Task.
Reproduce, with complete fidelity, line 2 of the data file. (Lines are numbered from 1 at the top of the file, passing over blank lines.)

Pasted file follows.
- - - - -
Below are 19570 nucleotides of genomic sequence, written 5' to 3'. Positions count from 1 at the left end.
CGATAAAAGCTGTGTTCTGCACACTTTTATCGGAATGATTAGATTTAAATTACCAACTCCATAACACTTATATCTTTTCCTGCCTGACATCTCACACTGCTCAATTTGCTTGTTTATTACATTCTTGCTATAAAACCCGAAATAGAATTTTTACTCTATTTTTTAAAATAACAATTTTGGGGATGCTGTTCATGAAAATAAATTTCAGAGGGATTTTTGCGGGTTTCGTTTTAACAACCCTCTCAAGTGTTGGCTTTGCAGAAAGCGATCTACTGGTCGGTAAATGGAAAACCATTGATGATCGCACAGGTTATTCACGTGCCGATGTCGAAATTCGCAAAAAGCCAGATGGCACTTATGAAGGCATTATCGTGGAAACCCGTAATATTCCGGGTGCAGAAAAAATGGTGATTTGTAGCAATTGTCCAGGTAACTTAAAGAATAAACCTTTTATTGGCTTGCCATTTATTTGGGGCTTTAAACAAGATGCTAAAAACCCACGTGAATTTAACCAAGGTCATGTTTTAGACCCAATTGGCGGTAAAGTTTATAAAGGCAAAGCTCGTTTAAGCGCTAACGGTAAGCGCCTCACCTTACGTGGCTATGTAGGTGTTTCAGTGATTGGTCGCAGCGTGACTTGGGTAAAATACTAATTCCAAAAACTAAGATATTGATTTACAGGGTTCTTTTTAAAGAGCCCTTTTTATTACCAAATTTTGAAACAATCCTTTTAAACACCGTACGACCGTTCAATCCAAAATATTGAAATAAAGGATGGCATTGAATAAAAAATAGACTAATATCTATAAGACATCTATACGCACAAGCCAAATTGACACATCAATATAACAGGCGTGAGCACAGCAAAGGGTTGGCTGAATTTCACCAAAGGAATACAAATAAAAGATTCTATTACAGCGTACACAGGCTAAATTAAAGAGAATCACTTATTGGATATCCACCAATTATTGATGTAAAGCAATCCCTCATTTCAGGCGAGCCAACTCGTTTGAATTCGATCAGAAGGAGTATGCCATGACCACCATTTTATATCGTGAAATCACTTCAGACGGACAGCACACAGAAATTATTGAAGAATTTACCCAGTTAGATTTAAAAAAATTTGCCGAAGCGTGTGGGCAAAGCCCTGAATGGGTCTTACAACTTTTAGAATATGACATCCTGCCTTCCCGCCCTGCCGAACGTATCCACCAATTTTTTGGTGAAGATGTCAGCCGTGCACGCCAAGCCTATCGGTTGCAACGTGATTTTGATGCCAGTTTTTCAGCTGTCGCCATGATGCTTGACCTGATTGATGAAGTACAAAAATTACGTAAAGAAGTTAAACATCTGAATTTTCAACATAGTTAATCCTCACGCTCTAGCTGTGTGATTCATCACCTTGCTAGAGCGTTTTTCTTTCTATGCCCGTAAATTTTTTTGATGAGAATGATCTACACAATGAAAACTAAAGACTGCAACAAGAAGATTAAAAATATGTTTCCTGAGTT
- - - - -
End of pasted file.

CGATAAAAGCTGTGTTCTGCACACTTTTATCGGAATGATTAGATTTAAATTACCAACTCCATAACACTTATATCTTTTCCTGCCTGACATCTCACACTGCTCAATTTGCTTGTTTATTACATTCTTGCTATAAAACCCGAAATAGAATTTTTACTCTATTTTTTAAAATAACAATTTTGGGGATGCTGTTCATGAAAATAAATTTCAGAGGGATTTTTGCGGGTTTCGTTTTAACAACCCTCTCAAGTGTTGGCTTTGCAGAAAGCGATCTACTGGTCGGTAAATGGAAAACCATTGATGATCGCACAGGTTATTCACGTGCCGATGTCGAAATTCGCAAAAAGCCAGATGGCACTTATGAAGGCATTATCGTGGAAACCCGTAATATTCCGGGTGCAGAAAAAATGGTGATTTGTAGCAATTGTCCAGGTAACTTAAAGAATAAACCTTTTATTGGCTTGCCATTTATTTGGGGCTTTAAACAAGATGCTAAAAACCCACGTGAATTTAACCAAGGTCATGTTTTAGACCCAATTGGCGGTAAAGTTTATAAAGGCAAAGCTCGTTTAAGCGCTAACGGTAAGCGCCTCACCTTACGTGGCTATGTAGGTGTTTCAGTGATTGGTCGCAGCGTGACTTGGGTAAAATACTAATTCCAAAAACTAAGATATTGATTTACAGGGTTCTTTTTAAAGAGCCCTTTTTATTACCAAATTTTGAAACAATCCTTTTAAACACCGTACGACCGTTCAATCCAAAATATTGAAATAAAGGATGGCATTGAATAAAAAATAGACTAATATCTATAAGACATCTATACGCACAAGCCAAATTGACACATCAATATAACAGGCGTGAGCACAGCAAAGGGTTGGCTGAATTTCACCAAAGGAATACAAATAAAAGATTCTATTACAGCGTACACAGGCTAAATTAAAGAGAATCACTTATTGGATATCCACCAATTATTGATGTAAAGCAATCCCTCATTTCAGGCGAGCCAACTCGTTTGAATTCGATCAGAAGGAGTATGCCATGACCACCATTTTATATCGTGAAATCACTTCAGACGGACAGCACACAGAAATTATTGAAGAATTTACCCAGTTAGATTTAAAAAAATTTGCCGAAGCGTGTGGGCAAAGCCCTGAATGGGTCTTACAACTTTTAGAATATGACATCCTGCCTTCCCGCCCTGCCGAACGTATCCACCAATTTTTTGGTGAAGATGTCAGCCGTGCACGCCAAGCCTATCGGTTGCAACGTGATTTTGATGCCAGTTTTTCAGCTGTCGCCATGATGCTTGACCTGATTGATGAAGTACAAAAATTACGTAAAGAAGTTAAACATCTGAATTTTCAACATAGTTAATCCTCACGCTCTAGCTGTGTGATTCATCACCTTGCTAGAGCGTTTTTCTTTCTATGCCCGTAAATTTTTTTGATGAGAATGATCTACACAATGAAAACTAAAGACTGCAACAAGAAGATTAAAAATATGTTTCCTGAGTT